Kering’s unusual haste in announcing De Sarno at Gucci

Kering's unusual haste in announcing De Sarno at Gucci

After De Sarno‘s announcement at Gucci, which came on a Saturday (i.e. with the stock market closed), the first question from observers was: who knows how the markets will react. Come Monday, the answer is “flat”. As a Reuters bulletin updates, the parent company Kering opened with -0.1%. The arrival of Alessandro Michele‘s long-awaited heir has not warmed up shareholders, in short. In this regard, rumours are swirling about the reasons why the Pinault family hastened the timing of De Sarno’s (pictured) officialisation.

De Sarno’s time at Gucci

It was widely believed among insiders that the appointment of the new creative director would arrive by the second half of February at the earliest, if not June. The announcement on Saturday, January 28, came as a surprise. Also, because De Sarno’s engagement is not yet finalised: the designer must finish his work at Valentino and will only start designing for Gucci in view of September fashion shows. According to La Repubblica, the reason for such haste is the fear of information leaks. Already in November, WWD burnt (as they say in journalistic slang) the divorce from Alessandro Michele, breaking the news before Kering. In order not to repeat the mistake (and in the concrete fear that it was about to happen), the holding company that belongs to the Pinault family anticipated the timing of the announcement.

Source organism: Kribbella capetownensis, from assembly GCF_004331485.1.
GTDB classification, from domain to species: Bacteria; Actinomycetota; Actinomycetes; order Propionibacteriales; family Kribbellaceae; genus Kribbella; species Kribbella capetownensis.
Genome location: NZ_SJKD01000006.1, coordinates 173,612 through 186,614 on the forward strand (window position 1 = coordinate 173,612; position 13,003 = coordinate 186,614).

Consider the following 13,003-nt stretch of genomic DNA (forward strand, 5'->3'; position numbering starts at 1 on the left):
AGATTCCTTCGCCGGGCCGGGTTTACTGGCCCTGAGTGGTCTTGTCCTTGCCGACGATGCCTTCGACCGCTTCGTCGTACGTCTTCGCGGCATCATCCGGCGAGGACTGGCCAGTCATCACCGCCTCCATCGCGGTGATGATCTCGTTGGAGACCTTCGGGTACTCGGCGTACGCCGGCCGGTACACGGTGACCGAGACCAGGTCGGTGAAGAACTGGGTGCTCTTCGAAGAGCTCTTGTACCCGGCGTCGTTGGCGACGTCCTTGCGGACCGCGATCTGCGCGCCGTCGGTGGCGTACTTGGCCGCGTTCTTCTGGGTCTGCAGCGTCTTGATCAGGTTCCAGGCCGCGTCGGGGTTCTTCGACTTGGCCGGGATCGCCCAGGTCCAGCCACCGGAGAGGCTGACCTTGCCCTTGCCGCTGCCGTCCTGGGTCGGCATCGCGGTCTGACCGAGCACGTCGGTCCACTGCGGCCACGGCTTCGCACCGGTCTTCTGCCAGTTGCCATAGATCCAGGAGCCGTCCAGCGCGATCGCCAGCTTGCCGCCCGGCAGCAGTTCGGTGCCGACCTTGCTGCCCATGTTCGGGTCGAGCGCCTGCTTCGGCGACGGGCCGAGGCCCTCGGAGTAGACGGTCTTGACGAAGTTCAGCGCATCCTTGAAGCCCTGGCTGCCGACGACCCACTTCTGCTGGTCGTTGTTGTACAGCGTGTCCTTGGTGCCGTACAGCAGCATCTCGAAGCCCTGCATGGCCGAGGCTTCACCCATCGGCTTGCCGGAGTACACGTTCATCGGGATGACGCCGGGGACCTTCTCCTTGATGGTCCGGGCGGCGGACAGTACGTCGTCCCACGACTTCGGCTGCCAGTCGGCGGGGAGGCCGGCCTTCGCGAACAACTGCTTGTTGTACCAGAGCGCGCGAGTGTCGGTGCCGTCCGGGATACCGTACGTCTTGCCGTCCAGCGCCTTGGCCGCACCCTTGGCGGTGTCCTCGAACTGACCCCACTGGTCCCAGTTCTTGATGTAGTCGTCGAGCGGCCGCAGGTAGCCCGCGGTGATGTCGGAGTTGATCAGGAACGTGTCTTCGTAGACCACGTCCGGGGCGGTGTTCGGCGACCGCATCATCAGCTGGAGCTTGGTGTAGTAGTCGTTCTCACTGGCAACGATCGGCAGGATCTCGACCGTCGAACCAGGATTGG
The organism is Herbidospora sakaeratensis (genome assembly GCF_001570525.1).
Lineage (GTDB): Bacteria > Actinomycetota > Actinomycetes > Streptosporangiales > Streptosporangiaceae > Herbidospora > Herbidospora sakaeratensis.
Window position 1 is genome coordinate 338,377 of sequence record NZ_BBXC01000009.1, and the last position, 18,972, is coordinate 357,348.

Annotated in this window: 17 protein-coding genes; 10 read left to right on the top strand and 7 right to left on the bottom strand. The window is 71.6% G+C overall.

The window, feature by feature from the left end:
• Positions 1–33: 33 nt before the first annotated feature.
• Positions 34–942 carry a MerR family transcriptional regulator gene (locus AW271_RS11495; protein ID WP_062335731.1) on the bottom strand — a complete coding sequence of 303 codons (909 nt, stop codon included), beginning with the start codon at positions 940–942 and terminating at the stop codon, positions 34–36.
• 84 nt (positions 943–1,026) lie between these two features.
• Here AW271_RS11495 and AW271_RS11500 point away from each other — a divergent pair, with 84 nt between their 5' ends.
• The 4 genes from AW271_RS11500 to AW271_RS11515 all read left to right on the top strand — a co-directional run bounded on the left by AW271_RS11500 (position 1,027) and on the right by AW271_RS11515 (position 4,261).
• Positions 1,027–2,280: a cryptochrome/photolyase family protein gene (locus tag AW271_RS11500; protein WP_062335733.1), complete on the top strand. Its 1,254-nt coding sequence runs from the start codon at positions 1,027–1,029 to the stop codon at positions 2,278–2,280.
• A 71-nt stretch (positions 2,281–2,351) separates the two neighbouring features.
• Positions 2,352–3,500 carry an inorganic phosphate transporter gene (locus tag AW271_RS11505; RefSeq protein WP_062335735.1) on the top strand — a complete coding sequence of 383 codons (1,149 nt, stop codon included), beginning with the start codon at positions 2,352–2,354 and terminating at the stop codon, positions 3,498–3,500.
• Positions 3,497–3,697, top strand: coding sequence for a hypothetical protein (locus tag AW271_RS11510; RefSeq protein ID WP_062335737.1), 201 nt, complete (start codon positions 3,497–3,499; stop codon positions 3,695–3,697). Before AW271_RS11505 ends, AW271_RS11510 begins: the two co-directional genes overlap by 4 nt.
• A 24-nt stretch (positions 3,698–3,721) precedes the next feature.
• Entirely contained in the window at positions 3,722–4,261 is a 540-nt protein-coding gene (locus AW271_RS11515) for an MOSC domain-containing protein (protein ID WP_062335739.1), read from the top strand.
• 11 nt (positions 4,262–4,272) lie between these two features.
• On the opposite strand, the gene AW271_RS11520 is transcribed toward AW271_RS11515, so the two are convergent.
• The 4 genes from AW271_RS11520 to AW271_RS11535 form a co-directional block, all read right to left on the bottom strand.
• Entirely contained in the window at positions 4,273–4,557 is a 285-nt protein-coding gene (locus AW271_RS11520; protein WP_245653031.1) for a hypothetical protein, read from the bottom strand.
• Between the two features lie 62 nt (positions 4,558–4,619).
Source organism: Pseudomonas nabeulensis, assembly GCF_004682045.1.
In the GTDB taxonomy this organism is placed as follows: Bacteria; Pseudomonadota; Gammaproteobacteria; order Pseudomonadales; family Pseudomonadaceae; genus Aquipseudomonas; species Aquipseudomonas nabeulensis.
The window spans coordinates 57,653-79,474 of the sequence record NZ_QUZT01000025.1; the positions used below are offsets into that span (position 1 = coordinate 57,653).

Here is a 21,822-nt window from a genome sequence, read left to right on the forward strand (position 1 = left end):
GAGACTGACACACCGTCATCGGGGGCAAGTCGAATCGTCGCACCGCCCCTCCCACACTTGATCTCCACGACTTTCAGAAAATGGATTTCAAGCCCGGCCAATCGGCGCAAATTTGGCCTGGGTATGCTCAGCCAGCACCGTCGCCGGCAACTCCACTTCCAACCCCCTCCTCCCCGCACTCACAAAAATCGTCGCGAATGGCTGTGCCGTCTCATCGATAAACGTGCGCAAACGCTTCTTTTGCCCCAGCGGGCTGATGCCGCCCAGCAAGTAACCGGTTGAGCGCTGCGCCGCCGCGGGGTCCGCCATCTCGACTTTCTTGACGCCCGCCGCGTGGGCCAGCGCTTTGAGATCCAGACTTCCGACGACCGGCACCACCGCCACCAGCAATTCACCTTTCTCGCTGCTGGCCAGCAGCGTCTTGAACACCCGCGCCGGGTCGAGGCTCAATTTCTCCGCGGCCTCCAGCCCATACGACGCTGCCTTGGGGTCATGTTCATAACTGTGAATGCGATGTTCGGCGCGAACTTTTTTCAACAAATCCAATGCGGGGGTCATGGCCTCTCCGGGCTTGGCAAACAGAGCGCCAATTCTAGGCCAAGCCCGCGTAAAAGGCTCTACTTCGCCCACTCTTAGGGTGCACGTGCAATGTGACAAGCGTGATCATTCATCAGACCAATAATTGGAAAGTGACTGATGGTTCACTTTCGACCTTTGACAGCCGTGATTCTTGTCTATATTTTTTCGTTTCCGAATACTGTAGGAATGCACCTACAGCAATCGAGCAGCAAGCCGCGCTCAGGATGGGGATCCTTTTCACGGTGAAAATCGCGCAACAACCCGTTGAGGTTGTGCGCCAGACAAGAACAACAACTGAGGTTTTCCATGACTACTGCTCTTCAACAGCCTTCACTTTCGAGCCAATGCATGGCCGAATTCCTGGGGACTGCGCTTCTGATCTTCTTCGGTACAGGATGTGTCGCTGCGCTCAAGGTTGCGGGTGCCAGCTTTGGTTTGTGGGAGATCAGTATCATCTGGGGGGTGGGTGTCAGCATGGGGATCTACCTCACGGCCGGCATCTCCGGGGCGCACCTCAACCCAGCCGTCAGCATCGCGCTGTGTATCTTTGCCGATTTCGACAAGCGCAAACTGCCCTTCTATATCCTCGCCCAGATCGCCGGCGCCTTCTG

And now?

While waiting for De Sarno’s adventure in Gucci to really begin, analysts point out the strengths and weaknesses of Kering’s choice. Jean Vigneron, a consultant at the Egon Zehnder agency, talks to Vogue about the strength’s statement implicit in the act. Once again, Gucci does not need to rely on a big name, but can afford to bet on a young man: in short, it demonstrates that it puts the quality of talent before the quantity of popularity.

Flavio Cereda, Kathryn Parker and Bhumi Kanabar of Jefferies, on the other hand, point to an anomaly to WWD. De Sarno, who at Valentino is director for men’s and women’s ready-to-wear, has little experience in accessories and leather goods. Two product categories that are, to say the least, fundamental in the brand’s dynamics.

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